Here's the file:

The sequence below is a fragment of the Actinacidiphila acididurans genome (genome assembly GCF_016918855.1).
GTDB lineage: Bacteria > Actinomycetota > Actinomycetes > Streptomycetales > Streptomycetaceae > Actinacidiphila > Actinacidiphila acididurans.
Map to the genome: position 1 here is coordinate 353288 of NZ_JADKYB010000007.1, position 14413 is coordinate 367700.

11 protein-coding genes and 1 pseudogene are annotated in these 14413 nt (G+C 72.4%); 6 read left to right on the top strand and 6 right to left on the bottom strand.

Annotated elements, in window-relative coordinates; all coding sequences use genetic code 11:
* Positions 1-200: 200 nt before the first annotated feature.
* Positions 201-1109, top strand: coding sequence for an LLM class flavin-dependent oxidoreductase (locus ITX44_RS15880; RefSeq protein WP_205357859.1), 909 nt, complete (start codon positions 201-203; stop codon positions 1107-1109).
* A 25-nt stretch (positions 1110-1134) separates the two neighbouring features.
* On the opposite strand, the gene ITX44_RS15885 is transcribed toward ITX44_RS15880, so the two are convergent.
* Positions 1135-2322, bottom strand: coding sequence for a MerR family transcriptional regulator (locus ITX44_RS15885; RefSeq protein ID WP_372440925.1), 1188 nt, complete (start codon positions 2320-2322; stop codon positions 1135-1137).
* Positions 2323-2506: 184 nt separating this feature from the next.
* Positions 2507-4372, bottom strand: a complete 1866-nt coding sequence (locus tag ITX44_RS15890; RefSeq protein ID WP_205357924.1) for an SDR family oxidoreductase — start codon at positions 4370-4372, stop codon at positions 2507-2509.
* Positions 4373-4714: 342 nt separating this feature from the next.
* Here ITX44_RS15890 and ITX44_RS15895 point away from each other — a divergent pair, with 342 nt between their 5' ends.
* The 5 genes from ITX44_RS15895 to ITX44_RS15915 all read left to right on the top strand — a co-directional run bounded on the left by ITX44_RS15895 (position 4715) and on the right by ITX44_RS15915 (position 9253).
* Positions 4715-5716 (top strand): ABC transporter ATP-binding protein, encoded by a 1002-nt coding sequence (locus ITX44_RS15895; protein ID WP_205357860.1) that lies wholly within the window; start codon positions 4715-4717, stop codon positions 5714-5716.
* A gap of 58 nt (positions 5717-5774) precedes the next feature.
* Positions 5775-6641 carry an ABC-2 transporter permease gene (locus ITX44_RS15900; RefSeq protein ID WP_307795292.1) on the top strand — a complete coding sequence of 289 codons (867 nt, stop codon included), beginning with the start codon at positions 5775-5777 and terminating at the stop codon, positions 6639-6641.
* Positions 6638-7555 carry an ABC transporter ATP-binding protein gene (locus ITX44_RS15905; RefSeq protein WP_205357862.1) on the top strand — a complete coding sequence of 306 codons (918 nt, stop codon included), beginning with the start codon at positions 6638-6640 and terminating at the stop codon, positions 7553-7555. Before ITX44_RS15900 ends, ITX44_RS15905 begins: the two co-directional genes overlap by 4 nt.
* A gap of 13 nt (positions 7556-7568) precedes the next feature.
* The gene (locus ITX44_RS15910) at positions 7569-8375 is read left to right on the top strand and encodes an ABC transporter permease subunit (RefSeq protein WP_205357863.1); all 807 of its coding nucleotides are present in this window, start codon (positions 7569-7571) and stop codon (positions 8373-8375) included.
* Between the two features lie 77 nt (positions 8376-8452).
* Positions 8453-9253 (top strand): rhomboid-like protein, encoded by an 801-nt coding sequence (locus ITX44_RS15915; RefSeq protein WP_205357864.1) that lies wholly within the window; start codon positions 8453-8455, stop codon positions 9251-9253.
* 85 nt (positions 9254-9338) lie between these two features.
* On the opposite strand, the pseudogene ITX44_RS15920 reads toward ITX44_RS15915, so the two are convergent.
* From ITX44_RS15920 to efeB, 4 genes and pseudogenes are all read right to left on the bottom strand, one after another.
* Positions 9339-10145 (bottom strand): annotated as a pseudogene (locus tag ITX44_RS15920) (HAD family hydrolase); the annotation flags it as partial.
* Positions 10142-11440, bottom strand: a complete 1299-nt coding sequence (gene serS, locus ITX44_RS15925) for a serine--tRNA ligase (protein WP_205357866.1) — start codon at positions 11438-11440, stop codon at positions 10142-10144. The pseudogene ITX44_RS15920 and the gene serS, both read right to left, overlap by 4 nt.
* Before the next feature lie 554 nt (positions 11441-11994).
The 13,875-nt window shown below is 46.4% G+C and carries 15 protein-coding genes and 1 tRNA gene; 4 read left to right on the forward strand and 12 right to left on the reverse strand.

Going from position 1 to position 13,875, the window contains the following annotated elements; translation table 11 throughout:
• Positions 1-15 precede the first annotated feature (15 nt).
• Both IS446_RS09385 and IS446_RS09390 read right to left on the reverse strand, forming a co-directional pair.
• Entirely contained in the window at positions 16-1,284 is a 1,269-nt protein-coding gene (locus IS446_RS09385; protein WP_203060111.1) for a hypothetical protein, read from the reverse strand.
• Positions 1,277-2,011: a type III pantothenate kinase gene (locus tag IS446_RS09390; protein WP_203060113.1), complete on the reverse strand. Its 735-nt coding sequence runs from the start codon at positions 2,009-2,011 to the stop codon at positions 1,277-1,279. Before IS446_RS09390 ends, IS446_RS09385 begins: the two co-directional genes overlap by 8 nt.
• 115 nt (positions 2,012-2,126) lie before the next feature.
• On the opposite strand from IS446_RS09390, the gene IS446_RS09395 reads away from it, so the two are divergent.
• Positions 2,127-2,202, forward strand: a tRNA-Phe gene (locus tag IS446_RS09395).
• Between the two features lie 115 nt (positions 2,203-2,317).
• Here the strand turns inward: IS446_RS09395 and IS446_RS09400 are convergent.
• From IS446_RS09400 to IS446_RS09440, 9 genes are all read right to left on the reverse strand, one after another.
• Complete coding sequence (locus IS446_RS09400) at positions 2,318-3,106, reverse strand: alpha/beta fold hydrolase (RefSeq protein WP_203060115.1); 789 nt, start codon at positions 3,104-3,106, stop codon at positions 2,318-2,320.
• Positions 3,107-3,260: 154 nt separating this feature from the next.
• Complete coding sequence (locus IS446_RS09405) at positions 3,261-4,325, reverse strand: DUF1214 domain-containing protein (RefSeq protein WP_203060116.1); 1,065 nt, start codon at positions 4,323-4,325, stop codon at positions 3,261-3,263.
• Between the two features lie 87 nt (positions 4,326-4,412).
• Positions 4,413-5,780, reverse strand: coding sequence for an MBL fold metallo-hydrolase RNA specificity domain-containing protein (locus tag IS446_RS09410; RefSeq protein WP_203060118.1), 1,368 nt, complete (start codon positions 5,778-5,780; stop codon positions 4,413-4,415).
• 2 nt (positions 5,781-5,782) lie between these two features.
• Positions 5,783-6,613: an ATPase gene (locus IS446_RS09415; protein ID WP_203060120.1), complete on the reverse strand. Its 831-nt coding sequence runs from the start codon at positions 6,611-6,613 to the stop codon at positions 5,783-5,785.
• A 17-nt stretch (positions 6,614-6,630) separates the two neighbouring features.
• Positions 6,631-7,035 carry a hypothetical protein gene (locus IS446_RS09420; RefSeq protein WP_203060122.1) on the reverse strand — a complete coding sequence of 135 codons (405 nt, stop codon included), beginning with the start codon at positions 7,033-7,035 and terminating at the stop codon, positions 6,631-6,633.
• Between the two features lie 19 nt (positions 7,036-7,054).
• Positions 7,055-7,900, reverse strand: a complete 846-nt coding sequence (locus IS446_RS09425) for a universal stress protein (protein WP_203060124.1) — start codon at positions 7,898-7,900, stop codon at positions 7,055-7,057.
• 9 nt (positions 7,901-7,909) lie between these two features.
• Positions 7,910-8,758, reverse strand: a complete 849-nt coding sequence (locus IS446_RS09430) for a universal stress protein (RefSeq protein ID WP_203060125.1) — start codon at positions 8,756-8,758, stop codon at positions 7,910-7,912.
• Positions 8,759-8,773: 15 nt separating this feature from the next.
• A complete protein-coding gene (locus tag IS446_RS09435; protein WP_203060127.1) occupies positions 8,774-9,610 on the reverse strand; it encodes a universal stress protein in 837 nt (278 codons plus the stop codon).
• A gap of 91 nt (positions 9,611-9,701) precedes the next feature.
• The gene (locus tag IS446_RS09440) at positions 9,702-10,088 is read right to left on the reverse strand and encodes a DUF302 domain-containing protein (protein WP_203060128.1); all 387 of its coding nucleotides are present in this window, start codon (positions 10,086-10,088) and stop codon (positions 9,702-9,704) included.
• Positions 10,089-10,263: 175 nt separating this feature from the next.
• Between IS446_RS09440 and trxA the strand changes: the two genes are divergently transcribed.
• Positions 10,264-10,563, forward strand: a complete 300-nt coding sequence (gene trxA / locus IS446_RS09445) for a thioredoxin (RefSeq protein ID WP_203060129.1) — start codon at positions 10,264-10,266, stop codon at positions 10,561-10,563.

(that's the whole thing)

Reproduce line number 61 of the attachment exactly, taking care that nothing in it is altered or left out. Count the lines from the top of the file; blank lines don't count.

• Positions 10,264-10,563, forward strand: a complete 300-nt coding sequence (gene trxA / locus IS446_RS09445) for a thioredoxin (RefSeq protein ID WP_203060129.1) — start codon at positions 10,264-10,266, stop codon at positions 10,561-10,563.